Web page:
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Shamrock Marine Towing & Salvage of Ocean City, New Jersey, protests the terms of request for quotations (RFQ) No. 70Z08421QBB109300, issued by the Department of Homeland Security, United States Coast Guard, for services to support its aviation training program. The protester argues that the solicitation is unclear, prevents offerors from competing on an equal basis, and conflicts with the Service Contract Act.

We deny the protest.
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DOCUMENT FOR PUBLIC RELEASE
The decision issued on the date below was subject to a GAO Protective Order. This redacted version has been approved for public release.

Decision

Matter of:  Shamrock Marine Towing & Salvage

File:  B-419940.3; B-419940.4

Date:  December 27, 2021

John M. Manfredonia, Esq., Manfredonia Law Offices, LLC, for the protester.
Gilbert E. Teal, II, Esq., Department of Homeland Security, for the agency.
April Y. Shields, Esq., and Christina Sklarew, Esq., Office of the General Counsel, GAO, participated in the preparation of the decision.

DIGEST

Protest alleging that solicitation is unclear and fails to provide sufficient information for offerors to compete on a common basis is denied; to the extent protest alleges that the solicitation conflicts with the Service Contract Act, it is the Department of Labor, and not our Office, that is statutorily charged with interpreting and administering the Service Contract Act.

DECISION

Shamrock Marine Towing & Salvage of Ocean City, New Jersey, protests the terms of request for quotations (RFQ)[1] No. 70Z08421QBB109300, issued by the Department of Homeland Security, United States Coast Guard, for services to support its aviation training program.  The protester argues that the solicitation is unclear, prevents offerors from competing on an equal basis, and conflicts with the Service Contract Act.

We deny the protest.

BACKGROUND

On April 27, 2021, the agency issued the solicitation as a combined synopsis/solicitation pursuant to Federal Acquisition Regulation part 12 (acquisition of commercial items) and subpart 13.5 (simplified procedures for certain commercial items), and as a total small business set-aside.  The solicitation seeks a contractor to provide and operate one or more vessels in support of the United States Coast Guard Aviation Training Program at the agency’s Air Station in Atlantic City, New Jersey.  AR, Tab B, Solicitation at 4.[2]  The solicitation explains that the mission of the Air Station Atlantic City is to “maintain aircrew proficiency by conducting helicopter hoists of equipment to and from underway vessels, helicopter delivery and recovery of rescue swimmers, and aerial delivery of dewatering pumps and other equipment to the water,” and that the contractor’s vessel or vessels would be responsible for supporting “helicopter hoisting and aerial delivery evolutions by Air Station Atlantic City.”  Id. at 5.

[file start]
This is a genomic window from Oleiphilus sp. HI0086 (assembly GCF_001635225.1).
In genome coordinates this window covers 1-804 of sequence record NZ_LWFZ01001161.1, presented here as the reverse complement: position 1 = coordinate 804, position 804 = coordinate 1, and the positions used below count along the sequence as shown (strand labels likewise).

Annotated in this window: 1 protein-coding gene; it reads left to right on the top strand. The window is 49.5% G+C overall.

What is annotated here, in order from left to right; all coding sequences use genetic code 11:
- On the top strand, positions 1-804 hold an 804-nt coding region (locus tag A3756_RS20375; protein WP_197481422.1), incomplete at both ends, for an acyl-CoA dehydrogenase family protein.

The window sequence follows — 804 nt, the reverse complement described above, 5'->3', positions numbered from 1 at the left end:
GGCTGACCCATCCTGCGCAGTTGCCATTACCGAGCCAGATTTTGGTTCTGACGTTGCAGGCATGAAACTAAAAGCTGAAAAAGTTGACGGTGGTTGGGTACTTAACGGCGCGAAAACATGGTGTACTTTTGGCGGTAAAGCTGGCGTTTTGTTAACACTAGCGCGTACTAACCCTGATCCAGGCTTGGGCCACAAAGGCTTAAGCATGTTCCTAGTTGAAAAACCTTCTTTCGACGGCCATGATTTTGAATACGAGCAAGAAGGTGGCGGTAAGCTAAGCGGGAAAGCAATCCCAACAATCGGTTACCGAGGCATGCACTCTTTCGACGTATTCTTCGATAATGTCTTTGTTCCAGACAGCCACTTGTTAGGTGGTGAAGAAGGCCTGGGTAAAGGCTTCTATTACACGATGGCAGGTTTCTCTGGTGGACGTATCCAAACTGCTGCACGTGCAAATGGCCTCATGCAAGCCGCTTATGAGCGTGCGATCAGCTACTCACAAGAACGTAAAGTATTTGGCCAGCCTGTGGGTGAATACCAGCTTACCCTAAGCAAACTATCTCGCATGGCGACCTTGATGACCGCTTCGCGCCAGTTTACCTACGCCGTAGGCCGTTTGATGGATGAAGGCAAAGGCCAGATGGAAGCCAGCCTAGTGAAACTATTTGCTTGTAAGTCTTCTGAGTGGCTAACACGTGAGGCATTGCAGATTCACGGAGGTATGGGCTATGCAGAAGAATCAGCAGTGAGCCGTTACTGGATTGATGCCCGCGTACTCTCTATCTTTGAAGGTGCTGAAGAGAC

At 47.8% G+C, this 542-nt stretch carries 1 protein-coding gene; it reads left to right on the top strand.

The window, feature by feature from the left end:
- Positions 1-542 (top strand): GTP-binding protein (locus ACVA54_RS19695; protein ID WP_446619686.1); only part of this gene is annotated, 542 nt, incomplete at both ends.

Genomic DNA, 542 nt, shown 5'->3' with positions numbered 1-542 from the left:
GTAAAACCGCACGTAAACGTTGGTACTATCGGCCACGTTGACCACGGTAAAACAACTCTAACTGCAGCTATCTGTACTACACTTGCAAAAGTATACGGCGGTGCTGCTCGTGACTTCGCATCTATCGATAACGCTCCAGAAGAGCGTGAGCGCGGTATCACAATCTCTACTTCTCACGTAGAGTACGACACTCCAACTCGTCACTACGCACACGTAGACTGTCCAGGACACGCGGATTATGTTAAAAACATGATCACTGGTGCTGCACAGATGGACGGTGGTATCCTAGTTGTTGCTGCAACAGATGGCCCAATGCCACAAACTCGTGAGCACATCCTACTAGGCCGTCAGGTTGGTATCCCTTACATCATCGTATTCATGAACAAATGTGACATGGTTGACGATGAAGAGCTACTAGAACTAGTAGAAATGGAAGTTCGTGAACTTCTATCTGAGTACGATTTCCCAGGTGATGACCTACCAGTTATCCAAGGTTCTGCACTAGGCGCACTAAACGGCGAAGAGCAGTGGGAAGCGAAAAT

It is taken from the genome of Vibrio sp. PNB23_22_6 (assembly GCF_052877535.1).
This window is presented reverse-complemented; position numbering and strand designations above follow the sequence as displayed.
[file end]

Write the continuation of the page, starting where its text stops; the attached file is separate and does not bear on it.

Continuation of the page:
The solicitation contemplates the award of a single indefinite-delivery, indefinite-quantity contract, under which fixed-price task orders would be issued, for work to be performed over a 1‑year base period and four 1-year option periods.  Solicitation at 4.

The solicitation provides for award on a lowest-price, technically acceptable basis, considering technical capability and understanding, past performance, and price.  Solicitation at 35.  Under the price evaluation factor, the solicitation requires offerors to provide “a unit price for all items.”  Id. at 36.  In this regard, the solicitation provides:

The unit price for this requirement shall only include the cost for a standard training block.  The standard training block will be ONE (1) hour of contract vessel on scene time, not transit time to/from the training site from the contractor’s mooring/docking location.  Any training time used after the initial one hour session, will be billed in 30 minute intervals at 50% of the total cost of each hour.  Example:  A session of 1 hour and 10 minutes will be billed as 1.5 hours.  A session that is 1 hour and 35 minutes will be billed as 2 hours.  As a result, the contractor will only be paid for the actual training blocks used under this contract.  The Government will not be obligated to pay the contractor for unused training blocks under this contract.  Example:  400 training blocks are projected for the year, but only 350 are used.  The Government is not obligated to pay the remaining 50 blocks.

Id. at 4.